We’ve helped organizations embrace Microsoft’s Advanced Threat Analytics (ATA) solution to protect their Active Directory environments from attacks.
On January 12th, 2021, mainstream support for this product ends. ATA version 1.9.3, released on September 14th, 2020 is the final update as part of mainstream support.
It’s time to move on to Microsoft Defender for Identity.
About Microsoft Advanced Threat Analytics (ATA)
Microsoft Advanced Threat Analytics (ATA) is a solution to detect suspicious activities and Identity-related attacks to Active Directory environments. ATA monitors all devices in the network performing authentication and authorization requests against Active Directory, including non-Windows and mobile devices.
Three weeks after deployment, ATA starts to detect behavioral suspicious activities. On the other hand, ATA will start detecting known malicious attacks and security issues immediately after deployment.
In addition to analyzing Active Directory traffic using deep packet inspection technology, ATA can also collect relevant events from your Security Information and Event Management (SIEM) implementation and from the event logs if the organization configures Windows Event Log forwarding.
ATA is licensed as part of the Enterprise Mobility + Security (EMS) E5 license, and is available as a part of Microsoft 365 E5 licensing. In grandfathered licensing schemes, ATA was part of the Enterprise Client Access License (CAL) suite.
About Microsoft Defender for Identity
Azure Advanced Threat Protection (ATP) is a cloud-based security solution that leverages your on-premises Active Directory signals to identify, detect, and investigate advanced threats, compromised identities, and malicious insider actions directed at your organization.
Previously labeled Azure Advanced Threat Protection (Azure ATP), Microsoft Defender for Identity is a cloud service with lightweight agents on each of the Domain Controllers in the Active Directory environment.
In contrast to Microsoft Advanced Threat Analytics (ATA), Microsoft Defender for Identity leverages cloud-based Machine Learning (ML) to detect threats. This offloads the need for organizations to keep analysis assets and to keep current in terms of rules.
Start migrating today
The end of mainstream support should be your start signal to:
- Stop new deployments
Deployments in extended support may not be able to add their benefits in the timeframe that is allotted to the deployment. This time period is typically 4-5 years and determined by economic motives. It’s a unpopular to say today that new deployments should not be built using Windows Server 2016, but is the best thing to do today, already.
- Migrate off the product to a successor, if such a product or service exists
Microsoft has introduced its lifecycle policies to help organizations determine their right courses of action ahead of time. Despite this information being available without registration and for free, some organizations still end up using unsupported versions and migrating off products after their end of support date.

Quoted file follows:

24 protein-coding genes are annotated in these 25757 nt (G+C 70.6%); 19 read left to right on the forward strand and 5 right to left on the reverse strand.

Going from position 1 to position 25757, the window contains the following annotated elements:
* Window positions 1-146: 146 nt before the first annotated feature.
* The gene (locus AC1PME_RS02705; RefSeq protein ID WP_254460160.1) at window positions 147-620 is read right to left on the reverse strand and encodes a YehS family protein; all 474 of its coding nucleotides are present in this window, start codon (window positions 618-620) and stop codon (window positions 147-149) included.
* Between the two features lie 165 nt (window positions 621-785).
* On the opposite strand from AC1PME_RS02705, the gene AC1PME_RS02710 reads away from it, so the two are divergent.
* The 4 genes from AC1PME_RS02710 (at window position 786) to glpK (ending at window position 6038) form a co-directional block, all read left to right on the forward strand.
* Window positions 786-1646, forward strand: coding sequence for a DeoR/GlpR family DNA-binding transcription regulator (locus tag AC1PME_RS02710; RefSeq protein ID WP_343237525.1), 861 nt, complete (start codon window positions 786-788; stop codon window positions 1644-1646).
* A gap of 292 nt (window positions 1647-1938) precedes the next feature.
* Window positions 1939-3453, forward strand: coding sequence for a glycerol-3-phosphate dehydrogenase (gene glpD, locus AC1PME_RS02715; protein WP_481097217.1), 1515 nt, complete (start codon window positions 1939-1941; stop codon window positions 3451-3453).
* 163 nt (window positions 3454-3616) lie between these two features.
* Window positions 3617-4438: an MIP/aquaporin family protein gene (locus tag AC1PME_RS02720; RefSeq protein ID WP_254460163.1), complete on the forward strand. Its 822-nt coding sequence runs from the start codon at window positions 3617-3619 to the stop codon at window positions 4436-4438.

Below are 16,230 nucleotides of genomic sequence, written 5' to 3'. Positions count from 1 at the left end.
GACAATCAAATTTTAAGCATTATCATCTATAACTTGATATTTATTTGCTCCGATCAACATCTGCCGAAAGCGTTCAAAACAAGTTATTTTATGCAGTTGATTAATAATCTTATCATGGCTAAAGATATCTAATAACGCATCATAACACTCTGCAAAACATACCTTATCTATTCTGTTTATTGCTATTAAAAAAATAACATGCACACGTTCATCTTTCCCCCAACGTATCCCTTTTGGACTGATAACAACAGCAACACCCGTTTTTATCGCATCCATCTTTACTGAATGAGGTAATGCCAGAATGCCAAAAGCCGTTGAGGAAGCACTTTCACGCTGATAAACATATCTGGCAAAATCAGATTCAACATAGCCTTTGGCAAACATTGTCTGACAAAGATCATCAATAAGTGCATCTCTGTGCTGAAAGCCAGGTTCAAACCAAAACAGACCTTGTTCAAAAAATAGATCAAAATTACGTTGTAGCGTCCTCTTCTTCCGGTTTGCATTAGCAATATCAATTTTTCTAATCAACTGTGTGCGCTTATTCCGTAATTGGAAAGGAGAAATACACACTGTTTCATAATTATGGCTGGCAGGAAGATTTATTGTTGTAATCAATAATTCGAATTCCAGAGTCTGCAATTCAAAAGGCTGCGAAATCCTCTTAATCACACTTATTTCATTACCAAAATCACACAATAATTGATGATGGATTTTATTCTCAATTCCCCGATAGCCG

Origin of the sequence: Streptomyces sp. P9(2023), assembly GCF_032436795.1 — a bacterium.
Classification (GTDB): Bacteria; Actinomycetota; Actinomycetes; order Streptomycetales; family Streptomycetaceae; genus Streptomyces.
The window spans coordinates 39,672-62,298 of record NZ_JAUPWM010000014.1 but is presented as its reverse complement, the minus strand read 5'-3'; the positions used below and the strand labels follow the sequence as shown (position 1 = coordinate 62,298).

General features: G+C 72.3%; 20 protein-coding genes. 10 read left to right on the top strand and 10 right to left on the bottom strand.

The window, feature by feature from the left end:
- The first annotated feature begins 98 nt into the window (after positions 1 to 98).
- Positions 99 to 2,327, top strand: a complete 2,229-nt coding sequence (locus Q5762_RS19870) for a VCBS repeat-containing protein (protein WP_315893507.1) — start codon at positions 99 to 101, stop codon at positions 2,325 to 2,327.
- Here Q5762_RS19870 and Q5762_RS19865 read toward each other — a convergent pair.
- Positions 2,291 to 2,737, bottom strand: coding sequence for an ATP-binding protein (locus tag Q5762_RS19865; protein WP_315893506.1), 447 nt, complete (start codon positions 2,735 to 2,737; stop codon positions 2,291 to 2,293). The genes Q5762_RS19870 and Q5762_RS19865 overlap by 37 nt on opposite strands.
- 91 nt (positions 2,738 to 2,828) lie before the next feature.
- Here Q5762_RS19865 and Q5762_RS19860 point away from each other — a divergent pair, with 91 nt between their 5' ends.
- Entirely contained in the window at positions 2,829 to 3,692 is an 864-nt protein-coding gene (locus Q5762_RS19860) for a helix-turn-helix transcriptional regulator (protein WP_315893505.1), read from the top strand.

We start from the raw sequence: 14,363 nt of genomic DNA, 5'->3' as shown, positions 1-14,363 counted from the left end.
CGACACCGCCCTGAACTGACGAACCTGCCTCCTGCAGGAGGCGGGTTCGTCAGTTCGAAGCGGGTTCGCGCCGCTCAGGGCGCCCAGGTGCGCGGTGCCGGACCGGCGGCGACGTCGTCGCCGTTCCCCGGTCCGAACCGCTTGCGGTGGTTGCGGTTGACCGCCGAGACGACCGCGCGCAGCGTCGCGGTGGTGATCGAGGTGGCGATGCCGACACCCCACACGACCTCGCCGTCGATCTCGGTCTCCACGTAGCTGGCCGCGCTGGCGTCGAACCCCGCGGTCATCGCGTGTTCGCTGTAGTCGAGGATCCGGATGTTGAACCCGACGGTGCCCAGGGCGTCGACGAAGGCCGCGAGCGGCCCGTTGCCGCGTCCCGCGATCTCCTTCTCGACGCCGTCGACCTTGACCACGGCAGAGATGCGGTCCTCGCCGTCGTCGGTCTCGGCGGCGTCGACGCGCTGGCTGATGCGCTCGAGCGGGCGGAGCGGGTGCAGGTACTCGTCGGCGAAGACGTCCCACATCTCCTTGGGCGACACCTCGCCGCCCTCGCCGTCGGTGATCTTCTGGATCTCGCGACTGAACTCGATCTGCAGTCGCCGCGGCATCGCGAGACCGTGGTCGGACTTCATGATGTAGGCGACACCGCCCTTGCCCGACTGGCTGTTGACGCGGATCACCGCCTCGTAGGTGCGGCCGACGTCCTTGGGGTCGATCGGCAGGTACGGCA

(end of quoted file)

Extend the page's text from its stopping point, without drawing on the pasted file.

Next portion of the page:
Steps to migrate
To migrate from Advanced Threat Analytics (ATA) to Microsoft Defender for Identity, follow these steps:
Currently, version 1.9.3 is the latest version of Advanced Threat Analytics (ATA). If you run an older version of ATA, upgrade to the latest version. You can upgrade from 1.8.x versions directly. for older versions, an upgrade path scheme is available.
In terms of licenses, Microsoft Defender for Identity is not part of the Enterprise CAL suite. If your organization intends to use Microsoft Defender for Identity, an upgrade to the Enterprise Mobility + Security (EMS) E5 or Microsoft 365 E5 suite is necessary.
Meet the requirements
Microsoft Advanced Threat Analytics (ATA) and Microsoft Defender for Identity are totally different products from an infrastructure point of view. You will need to meet additional requirements:
- You need an Azure AD tenant
- You need an account with Global administrator privileges to configure Microsoft Defender for Identity
- All Domain Controllers and Read-only Domain Controllers need to run Windows Server 2012, or up. Windows Server 2019-based Domain Controllers need to run at least the February 2019 cumulative update (KB4487044).
- All Domain Controllers and Read-only Domain Controllers need to run .NET Framework version 4.7, or up.
- All Domain Controllers need to be able to send traffic with *.atp.azure.com on TCP port 443. This traffic can be exchanged through a proxy server. Any (privileged access) workstations that will be used to manage Microsoft Defender for Identity require the same network access.
- A new standard user account as the sensor’s serivce account or a new group Managed Service Account (gMSA)
Create the Microsoft Defender for Identity instance
To get started with Microsoft Defender for Identity, create your instance in the Azure Portal. After creation, assign any co-administrators the Administrators, Users and/or Viewers role groups.
Switch out the sensors
Uninstall the ATA Lightweight Gateway on all Active Directory Domain Controllers and install the Azure ATP Sensor on all Active Directory Domain Controllers. Next, configure the sensor with the new service account.
Decommission the ATA Center
Microsoft ATA relied on an ATA Center installation on the network. Its security alerts and reports are not migrated over. To reference this information, keep the ATA Center online for a period of time. After decommissioning the ATA Center, the number of resources can typically be deallocated, especially if the ATA Center is a virtual machine.
Extended support for Advanced Threat Analytics (ATA) continues until January 2026.
Support for Microsoft Advanced Threat Analytics (ATA) versions
End of mainstream support for Advanced Threat Analytics January 2021
Advanced Threat Analytics (ATA) to Azure Advanced Threat Protection (Azure ATP)